As if the federal government isn’t busy enough with what’s going on around the country, fortunately the wheels of US DHS and FEMA are still spinning and have announced that the SAFER grant application period opened Monday, April 13th and closes May 15, 2020 at 5:00PM.
The fiscal year 2019 SAFER grant period application and guidelines can be found here. The SAFER Grant program provides direct funding to volunteer, career and combination fire departments and volunteer firefighter interest organizations. This article will focus on the volunteer recruitment and retention component specifically.
The time is now to jump on your narrative and background data while you clarify and prioritize where you want to go with your grant-funded recruitment efforts. Don’t be afraid to dream big but be realistic too. Securing a large grant can be a “be careful what you wish for” moment when it comes to implementing, executing and managing government funded recruitment efforts, but that shouldn’t discourage you from applying.
If you are looking at the deadline and thinking you do not have enough time to write an application, or you are unsure how to begin, considering hiring a qualified grant writer who has significant experience developing SAFER and AFG applications.
The objective of the SAFER grant program is to increase the number of firefighters so that departments can respond to emergencies with an increased number of trained personnel assembled at the incident scene. Increasing personnel means your application should discuss BOTH how to maintain current members as well as recruit new volunteers.
We had the opportunity recently to catch up with experienced and successful grant writer Ron Benedict from FireGrantsExpert.com and ask him a few questions.
Here’s what he had to offer:
TO RECRUIT OR RETAIN, THAT IS THE QUESTION:
FIRST ARRIVING: As volunteer fire departments formulate their SAFER grant applications, should their focus be on recruitment or retention, or both?
RON BENEDICT: You need to link current recruitment and retention issues with your proposed solutions and demonstrated how your request will address the underlying problems. Successful applications articulate a few key points:
You should clearly define how members qualify for incentives. For example, are members receiving a stipend or gift card required to attend a minimum number of training sessions? Who will be monitoring the disbursements of perks? Have you asked members who left the department if the perks are enough for them to come back?
- FIRST ARRIVING PRO-TIP: Balance your desire to improve your retention efforts with the inherent need to feed the front of the pipeline and recruit more people to offer your benefits and incentives to. All that retention money does you little good if you don’t have the new recruits to retain.
You should discuss how you will increase the overall training levels of your department. Many departments indicate in their applications that less than 50% of their departments are trained to the FFI level. In order to make your application stand out show how you will increase member training levels so that they can better assist the public and also operate more safely and effectively.
AIN’T GOT NO TIME FOR THAT!
FIRST ARRIVING: What do you say to the fire chief or administrator who says: “Our volunteers are already busy running calls and other tasks, how do we effectively manage a grant too if we’re successful?”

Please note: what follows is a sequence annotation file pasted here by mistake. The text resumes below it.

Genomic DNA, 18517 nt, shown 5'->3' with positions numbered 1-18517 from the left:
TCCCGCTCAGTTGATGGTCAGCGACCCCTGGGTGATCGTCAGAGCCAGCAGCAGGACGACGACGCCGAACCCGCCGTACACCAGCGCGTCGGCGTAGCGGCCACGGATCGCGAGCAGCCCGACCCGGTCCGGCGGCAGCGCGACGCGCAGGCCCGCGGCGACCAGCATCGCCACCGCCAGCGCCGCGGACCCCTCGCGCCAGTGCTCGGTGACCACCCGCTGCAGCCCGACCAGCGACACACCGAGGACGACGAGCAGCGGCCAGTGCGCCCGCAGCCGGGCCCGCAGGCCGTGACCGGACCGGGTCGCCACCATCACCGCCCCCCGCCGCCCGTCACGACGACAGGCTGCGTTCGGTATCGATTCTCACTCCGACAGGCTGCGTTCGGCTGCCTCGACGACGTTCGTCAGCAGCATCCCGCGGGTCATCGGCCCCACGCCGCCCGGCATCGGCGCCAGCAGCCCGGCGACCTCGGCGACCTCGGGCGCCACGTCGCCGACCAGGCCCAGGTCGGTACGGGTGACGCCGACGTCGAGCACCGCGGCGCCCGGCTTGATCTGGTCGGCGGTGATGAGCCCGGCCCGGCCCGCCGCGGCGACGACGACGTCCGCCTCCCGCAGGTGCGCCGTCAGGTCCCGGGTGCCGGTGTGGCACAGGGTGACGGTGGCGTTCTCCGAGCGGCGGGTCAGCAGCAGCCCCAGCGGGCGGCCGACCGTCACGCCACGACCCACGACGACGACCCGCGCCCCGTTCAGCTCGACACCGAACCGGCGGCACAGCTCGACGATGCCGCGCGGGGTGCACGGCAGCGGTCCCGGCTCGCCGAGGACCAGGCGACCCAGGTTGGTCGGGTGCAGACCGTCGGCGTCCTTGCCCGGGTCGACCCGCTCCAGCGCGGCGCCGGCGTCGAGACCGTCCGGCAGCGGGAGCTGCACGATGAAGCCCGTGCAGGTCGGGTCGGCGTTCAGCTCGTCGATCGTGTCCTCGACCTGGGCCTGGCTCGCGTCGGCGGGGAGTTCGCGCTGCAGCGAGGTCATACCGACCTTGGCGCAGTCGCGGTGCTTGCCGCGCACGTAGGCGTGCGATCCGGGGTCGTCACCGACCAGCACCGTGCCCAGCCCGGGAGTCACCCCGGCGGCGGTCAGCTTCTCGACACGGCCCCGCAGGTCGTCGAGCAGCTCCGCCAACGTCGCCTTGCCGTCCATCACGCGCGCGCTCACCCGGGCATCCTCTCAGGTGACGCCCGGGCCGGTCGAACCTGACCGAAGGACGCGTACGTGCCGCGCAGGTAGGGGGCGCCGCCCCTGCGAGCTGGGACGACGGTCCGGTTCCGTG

RON BENEDICT: That’s a great question and one you really must ask yourself: “Who will be submitting the administrative and financial reports to FEMA?” While not overly burdensome, it is another task for a department member with limited time to perform. You will need to report on your recruitment and retention initiatives, track expenses, and analyze all volume. Consider including a stipend for a member to perform these tasks, which is an allowable expense under the grant guidance.
- FIRST ARRIVING PRO-TIP: Putting a RRC-Recruitment & Retention Coordinator and/or a grant program administrator in place can enhance both your plan and your chances for a grant award.
Most importantly, who will be implementing your strategy and ensuring you are meeting your timeline and objectives? Reviewers understand that most responders do not have adequate time to train, respond to incidents, and manage grant deliverables. Consider requesting funds in your application to hire a vendor that fully understands your daily operations and is willing to come spend some time with your department to learn about your needs. Grant reviewers realize departments are more likely to accomplish their stated objectives with the assistance of reputable company.
- FIRST ARRIVING PRO-TIP: Don’t underestimate the value of outsourcing your recruitment strategy and marketing execution. Hiring the right partner who knows your business can save you a lot of time, energy and money–it does you no good to get the best price on a plan that doesn’t work! Hiring out the marketing strategy and implementation part of your recruitment and retention plan alleviates the impact of overburdening a likely already-overburdened volunteer with figuring out the right way of going to market, something that they may have neither the time, talent nor interest for doing. Do what you do best–outsource the rest.
And lastly, include sufficient budget to secure offline materials and hard goods that will be sustainable long after the end of the grant performance period. Build a cache of resources that will fuel your recruitment efforts into the future.
Plan now to coordinate all aspects of grant execution and management. There’s still time to be SAFER successful!